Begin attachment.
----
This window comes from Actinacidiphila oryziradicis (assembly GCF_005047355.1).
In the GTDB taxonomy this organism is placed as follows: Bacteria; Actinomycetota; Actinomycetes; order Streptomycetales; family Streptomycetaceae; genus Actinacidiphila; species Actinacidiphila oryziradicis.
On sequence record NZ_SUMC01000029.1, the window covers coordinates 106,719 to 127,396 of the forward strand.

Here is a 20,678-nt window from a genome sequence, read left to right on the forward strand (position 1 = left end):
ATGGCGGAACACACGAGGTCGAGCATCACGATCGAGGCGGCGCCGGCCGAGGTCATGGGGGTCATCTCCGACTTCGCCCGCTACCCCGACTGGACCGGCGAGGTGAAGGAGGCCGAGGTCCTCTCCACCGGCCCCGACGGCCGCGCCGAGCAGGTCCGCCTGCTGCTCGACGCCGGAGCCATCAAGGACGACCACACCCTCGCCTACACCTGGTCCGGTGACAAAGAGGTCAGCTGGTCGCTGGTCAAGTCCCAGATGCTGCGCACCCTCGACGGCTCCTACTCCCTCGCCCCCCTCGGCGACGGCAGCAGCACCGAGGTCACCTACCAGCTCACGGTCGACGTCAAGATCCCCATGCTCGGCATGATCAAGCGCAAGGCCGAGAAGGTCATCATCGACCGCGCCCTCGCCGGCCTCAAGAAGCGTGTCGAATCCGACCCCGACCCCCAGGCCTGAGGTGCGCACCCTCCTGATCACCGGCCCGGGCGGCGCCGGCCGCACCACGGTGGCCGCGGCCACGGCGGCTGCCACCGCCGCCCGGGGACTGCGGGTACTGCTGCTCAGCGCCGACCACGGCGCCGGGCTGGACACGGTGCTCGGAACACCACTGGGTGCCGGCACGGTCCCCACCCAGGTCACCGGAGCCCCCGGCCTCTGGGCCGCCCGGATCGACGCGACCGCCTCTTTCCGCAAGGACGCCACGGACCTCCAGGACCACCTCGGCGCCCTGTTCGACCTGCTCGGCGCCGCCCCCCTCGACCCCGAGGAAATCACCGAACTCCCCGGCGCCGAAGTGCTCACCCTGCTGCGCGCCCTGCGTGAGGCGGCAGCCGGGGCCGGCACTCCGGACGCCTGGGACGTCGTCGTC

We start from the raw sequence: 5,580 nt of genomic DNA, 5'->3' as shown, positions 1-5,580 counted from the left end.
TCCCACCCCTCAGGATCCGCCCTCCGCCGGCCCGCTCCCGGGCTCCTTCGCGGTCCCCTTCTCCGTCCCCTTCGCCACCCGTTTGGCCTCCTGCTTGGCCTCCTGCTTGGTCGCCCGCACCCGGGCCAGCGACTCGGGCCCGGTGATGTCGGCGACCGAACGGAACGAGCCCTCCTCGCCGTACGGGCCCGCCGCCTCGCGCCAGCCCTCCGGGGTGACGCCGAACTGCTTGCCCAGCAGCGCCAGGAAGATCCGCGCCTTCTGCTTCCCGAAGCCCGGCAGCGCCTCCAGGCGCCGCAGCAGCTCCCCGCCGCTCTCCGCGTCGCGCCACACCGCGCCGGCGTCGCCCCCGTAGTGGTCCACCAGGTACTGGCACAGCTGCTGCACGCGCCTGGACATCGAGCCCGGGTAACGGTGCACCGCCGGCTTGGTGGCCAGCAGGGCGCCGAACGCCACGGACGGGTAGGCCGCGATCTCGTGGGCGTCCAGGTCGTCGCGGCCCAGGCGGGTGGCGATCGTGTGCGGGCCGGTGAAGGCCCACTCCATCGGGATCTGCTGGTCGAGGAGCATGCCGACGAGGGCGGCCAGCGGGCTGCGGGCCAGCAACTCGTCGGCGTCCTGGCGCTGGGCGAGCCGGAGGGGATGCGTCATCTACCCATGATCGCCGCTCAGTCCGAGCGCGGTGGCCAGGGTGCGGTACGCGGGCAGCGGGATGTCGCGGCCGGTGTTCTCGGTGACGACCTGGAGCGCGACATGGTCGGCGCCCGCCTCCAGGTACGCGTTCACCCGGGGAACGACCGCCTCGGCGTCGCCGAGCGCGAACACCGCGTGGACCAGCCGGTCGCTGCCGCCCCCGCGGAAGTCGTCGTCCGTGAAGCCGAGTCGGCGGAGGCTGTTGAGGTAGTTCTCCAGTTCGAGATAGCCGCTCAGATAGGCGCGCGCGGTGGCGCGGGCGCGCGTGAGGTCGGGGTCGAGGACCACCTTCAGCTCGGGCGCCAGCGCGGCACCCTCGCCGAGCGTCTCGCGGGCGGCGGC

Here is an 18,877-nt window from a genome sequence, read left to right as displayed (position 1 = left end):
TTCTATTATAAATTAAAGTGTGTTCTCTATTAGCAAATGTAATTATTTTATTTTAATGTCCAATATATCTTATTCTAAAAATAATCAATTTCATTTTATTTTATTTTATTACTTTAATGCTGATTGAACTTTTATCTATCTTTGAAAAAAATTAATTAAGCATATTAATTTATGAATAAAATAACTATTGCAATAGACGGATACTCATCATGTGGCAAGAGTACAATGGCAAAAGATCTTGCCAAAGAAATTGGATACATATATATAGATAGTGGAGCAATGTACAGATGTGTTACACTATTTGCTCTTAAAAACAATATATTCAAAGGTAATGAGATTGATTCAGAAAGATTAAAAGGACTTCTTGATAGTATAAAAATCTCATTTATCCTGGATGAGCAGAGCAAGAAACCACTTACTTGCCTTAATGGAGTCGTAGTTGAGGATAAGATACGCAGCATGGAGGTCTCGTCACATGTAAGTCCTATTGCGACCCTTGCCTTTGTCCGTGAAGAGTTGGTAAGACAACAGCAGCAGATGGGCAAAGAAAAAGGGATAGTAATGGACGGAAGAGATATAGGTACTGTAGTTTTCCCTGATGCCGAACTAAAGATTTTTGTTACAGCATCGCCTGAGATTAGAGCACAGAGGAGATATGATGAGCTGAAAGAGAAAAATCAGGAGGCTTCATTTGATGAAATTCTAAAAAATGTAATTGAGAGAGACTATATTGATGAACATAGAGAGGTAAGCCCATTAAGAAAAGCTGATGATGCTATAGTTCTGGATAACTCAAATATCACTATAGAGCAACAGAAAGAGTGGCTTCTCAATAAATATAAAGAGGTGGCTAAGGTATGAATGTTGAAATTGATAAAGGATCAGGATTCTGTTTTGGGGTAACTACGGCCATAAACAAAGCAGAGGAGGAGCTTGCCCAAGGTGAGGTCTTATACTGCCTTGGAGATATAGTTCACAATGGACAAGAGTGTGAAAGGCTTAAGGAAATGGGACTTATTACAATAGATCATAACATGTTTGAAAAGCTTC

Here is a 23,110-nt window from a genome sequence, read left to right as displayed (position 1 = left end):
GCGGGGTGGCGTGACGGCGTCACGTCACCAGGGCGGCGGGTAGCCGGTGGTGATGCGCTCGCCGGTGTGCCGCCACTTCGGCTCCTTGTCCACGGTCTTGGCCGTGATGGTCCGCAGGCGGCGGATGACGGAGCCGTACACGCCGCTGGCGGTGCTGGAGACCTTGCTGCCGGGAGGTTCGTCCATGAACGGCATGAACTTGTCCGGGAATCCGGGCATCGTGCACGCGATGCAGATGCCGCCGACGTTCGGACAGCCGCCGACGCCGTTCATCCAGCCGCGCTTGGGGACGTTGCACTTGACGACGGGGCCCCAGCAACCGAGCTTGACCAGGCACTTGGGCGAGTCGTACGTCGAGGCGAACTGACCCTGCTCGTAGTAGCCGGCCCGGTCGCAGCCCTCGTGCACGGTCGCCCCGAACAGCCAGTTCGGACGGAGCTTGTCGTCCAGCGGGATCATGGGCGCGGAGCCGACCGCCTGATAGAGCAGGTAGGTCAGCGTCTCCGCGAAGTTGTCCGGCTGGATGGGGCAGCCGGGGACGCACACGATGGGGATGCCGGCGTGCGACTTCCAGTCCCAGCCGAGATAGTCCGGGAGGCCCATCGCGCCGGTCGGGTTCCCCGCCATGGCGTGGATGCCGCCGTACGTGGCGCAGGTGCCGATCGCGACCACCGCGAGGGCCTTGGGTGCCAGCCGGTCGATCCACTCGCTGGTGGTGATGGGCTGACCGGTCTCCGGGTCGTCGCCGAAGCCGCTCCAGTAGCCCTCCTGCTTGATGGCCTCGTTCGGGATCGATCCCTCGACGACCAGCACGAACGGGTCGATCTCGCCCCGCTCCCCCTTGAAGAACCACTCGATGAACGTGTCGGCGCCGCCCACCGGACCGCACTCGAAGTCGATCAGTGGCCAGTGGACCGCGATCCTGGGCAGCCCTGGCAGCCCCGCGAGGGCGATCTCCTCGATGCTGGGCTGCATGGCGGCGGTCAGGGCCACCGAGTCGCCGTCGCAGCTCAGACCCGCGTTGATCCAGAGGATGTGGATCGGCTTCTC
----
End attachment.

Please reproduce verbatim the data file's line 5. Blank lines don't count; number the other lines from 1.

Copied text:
ATGGCGGAACACACGAGGTCGAGCATCACGATCGAGGCGGCGCCGGCCGAGGTCATGGGGGTCATCTCCGACTTCGCCCGCTACCCCGACTGGACCGGCGAGGTGAAGGAGGCCGAGGTCCTCTCCACCGGCCCCGACGGCCGCGCCGAGCAGGTCCGCCTGCTGCTCGACGCCGGAGCCATCAAGGACGACCACACCCTCGCCTACACCTGGTCCGGTGACAAAGAGGTCAGCTGGTCGCTGGTCAAGTCCCAGATGCTGCGCACCCTCGACGGCTCCTACTCCCTCGCCCCCCTCGGCGACGGCAGCAGCACCGAGGTCACCTACCAGCTCACGGTCGACGTCAAGATCCCCATGCTCGGCATGATCAAGCGCAAGGCCGAGAAGGTCATCATCGACCGCGCCCTCGCCGGCCTCAAGAAGCGTGTCGAATCCGACCCCGACCCCCAGGCCTGAGGTGCGCACCCTCCTGATCACCGGCCCGGGCGGCGCCGGCCGCACCACGGTGGCCGCGGCCACGGCGGCTGCCACCGCCGCCCGGGGACTGCGGGTACTGCTGCTCAGCGCCGACCACGGCGCCGGGCTGGACACGGTGCTCGGAACACCACTGGGTGCCGGCACGGTCCCCACCCAGGTCACCGGAGCCCCCGGCCTCTGGGCCGCCCGGATCGACGCGACCGCCTCTTTCCGCAAGGACGCCACGGACCTCCAGGACCACCTCGGCGCCCTGTTCGACCTGCTCGGCGCCGCCCCCCTCGACCCCGAGGAAATCACCGAACTCCCCGGCGCCGAAGTGCTCACCCTGCTGCGCGCCCTGCGTGAGGCGGCAGCCGGGGCCGGCACTCCGGACGCCTGGGACGTCGTCGTC